During the last five months, I have been buying flights to different places like Billund, Stockholm, Malmo, or Gothenburg.
I didn’t take any of those flights, and I didn’t plan on doing it when I bought them. So why did I buy them?
Well, Tallinn’s airport is one of the best airports I’ve ever been to. It’s small and cozy but full of interesting areas, a VR room, ping pong tables, and … yes, a beautiful Estonia piano.
Now, this piano is something special. It has a stuck key (D#3), but it is kept nicely in tune, and the sound and velocity are just amazing. It is a pleasure to play it. Every time I’ve been to Tallinn’s airport, I’ve spent as much time as possible playing it before onboarding.
Ticket to nowhere
Since September 2021, I have contacted countless music schools and piano halls here, asking for a piano to play (kind of a piano lesson minus the teacher). Most of them won’t even bother answering and those who did gave me prices starting from 100€/h, and that was kind of excessive for just playing the piano for a while.
So I thought… I have this beautiful piano at the airport that’s free to play. All I need to do is go to the gate area… How do I do that? Easy, with a flight ticket!
So I started to look for flights from Tallinn, the cheapest ones. I found out there were really cheap flights, as low as 5€. So I bought my first flight to Billund for just 5€. I went to the airport two hours earlier, got past security, and got straight to the piano. Then I had almost two blistering hours of pure joy playing that beautiful machine. Then I left. I was scared at the beginning, thinking that they could stop me on my way out and ask me why I didn’t get on the plane. But they didn’t. My plan worked.
Five euros for that was much less than I would be charged for an hour at any music school or concert hall, so I kept on repeating that every time I felt like I needed a moment of peace. I got recorded by some guys for their Instagram or TikTok feeds, but I really didn’t care.
An unexpected gift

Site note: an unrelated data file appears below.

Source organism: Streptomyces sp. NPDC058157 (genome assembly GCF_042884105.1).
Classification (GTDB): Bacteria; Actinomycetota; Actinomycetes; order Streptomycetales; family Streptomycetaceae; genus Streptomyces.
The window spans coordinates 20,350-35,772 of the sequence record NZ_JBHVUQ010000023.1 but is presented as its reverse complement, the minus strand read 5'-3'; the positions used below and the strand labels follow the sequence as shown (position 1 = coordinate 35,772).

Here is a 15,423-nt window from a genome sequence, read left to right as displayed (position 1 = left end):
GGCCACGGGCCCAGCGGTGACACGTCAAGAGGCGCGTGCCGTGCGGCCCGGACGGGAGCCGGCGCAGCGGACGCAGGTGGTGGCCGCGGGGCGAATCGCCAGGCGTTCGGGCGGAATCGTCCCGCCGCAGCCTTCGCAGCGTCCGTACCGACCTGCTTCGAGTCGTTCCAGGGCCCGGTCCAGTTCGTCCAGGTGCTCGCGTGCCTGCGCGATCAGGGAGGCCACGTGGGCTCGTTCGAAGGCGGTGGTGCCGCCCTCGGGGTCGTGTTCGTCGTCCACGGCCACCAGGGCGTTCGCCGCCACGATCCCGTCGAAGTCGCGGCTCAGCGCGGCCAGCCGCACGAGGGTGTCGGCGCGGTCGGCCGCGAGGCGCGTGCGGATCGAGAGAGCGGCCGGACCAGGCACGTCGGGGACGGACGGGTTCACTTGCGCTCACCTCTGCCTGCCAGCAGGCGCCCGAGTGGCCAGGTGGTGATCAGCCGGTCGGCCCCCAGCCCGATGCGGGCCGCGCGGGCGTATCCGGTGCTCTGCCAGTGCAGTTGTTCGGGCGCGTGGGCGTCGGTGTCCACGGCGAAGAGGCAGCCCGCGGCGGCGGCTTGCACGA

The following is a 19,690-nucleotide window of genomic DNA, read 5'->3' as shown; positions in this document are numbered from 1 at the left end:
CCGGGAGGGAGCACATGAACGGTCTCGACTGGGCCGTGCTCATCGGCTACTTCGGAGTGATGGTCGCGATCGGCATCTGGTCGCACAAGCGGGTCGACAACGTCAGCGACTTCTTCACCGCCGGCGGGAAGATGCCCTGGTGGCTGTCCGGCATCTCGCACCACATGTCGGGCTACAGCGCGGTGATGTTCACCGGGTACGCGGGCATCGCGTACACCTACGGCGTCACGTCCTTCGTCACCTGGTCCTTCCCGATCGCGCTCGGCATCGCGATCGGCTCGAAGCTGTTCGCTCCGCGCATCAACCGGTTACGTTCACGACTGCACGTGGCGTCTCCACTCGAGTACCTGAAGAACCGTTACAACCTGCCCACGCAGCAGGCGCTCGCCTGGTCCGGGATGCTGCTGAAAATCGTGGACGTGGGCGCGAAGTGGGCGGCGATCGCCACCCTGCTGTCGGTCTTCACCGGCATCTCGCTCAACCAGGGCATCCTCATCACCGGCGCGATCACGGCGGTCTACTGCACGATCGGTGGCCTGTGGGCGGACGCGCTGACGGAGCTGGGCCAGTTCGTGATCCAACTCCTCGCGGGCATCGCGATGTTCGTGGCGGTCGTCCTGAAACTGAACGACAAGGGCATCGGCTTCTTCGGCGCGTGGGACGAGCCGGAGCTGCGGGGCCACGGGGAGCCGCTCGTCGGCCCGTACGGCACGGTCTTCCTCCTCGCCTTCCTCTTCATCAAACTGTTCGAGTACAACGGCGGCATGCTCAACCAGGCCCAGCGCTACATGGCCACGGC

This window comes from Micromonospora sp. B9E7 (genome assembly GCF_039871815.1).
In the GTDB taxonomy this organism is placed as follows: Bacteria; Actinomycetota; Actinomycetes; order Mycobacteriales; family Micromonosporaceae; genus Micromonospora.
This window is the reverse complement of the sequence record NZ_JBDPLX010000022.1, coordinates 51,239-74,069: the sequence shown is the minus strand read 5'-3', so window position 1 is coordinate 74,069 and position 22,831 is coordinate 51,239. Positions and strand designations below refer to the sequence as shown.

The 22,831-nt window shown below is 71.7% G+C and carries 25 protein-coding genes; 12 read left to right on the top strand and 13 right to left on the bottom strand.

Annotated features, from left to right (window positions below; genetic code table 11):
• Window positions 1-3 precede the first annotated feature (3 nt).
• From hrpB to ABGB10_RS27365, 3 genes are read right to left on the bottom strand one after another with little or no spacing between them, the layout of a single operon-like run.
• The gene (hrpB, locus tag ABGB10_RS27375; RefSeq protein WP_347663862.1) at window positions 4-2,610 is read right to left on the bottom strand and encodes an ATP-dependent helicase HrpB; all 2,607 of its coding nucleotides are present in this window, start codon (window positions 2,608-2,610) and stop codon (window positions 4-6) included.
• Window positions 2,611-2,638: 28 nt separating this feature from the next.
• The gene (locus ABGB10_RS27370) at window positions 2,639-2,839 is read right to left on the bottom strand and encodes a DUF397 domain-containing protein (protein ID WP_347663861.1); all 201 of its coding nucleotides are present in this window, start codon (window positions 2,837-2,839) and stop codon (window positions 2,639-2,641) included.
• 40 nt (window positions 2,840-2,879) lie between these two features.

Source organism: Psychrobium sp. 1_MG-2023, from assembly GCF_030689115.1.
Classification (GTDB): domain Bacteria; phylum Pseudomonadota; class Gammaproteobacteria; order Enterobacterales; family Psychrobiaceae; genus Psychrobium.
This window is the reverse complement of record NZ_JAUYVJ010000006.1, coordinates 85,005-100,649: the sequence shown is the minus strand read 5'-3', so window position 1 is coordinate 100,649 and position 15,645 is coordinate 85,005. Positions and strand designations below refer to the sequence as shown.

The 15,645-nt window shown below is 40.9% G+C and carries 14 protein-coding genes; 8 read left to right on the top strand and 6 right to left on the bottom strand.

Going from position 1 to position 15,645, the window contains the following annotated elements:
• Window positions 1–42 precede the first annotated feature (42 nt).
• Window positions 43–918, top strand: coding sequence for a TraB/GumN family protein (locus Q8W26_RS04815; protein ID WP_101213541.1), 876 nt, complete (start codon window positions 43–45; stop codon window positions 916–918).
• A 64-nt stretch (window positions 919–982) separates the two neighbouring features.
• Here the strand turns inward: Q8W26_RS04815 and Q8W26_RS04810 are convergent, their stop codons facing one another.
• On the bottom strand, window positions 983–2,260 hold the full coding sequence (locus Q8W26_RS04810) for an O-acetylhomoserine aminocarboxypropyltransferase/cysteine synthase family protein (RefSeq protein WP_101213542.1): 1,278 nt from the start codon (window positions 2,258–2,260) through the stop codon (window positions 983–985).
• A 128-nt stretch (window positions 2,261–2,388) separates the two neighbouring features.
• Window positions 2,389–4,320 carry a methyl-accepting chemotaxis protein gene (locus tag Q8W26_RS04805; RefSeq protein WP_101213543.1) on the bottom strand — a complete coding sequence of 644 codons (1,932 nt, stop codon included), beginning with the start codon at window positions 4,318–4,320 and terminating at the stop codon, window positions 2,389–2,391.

My visits to the airport went on regularly for months.
Recently, though, Miguel and some of my employees bought me a piano for our apartment in Estonia. Well, that may sound expensive, but it isn’t. There are a lot of people trying to get rid of old pianos here, so they got one (probably for 50 euros) and paid for the shipping costs (that was probably the most expensive part) and gave it to me for my birthday.
It was a beautiful moment. I got it tuned, and now I am able to play anytime I want without needing to sneak into the airport with the cheapest ticket available.
No, it’s not an Estonia piano, but it is a nice old lady with a lot of character, and I love playing it as often as I can.
If we leave Estonia, I will just donate it or give it away for free to somebody who wants it. And I kind of like that, it follows the minimalist and stoic ethea quite well. All things must pass.
A performance at the Toompea Church
And a couple of days ago my friends Petya and Dave visited us in Tallinn, and we had the chance of performing together at the amazing Toompea Church in Old Town Tallinn. We have a shared project (Motion and Sound) where we perform together, dance and music, completely improvised, usually for one hour. Every performance is unique and unrepeatable. Also, a very stoic (and Buddhist) concept I would say. The fact that you are seeing something that will never repeat again is what makes it so special.
We had an intimate, lovely performance. Toompea Kogudus is truly a special place, and they have the most amazing Estonia grand piano. Playing it was just a delightful experience, and I had a great time. Getting in touch with the staff at Toompea and renting the place took me a lot of effort (I spent months until I was able to get an initial email from them), but it was worth it.
So even while traveling the world, far from home, I have found ways of playing the piano. There’s always something you can do to keep on dreaming, to keep on breathing. Don’t give up, and do what you love, even if you have to get a ticket for a flight you’ll never take.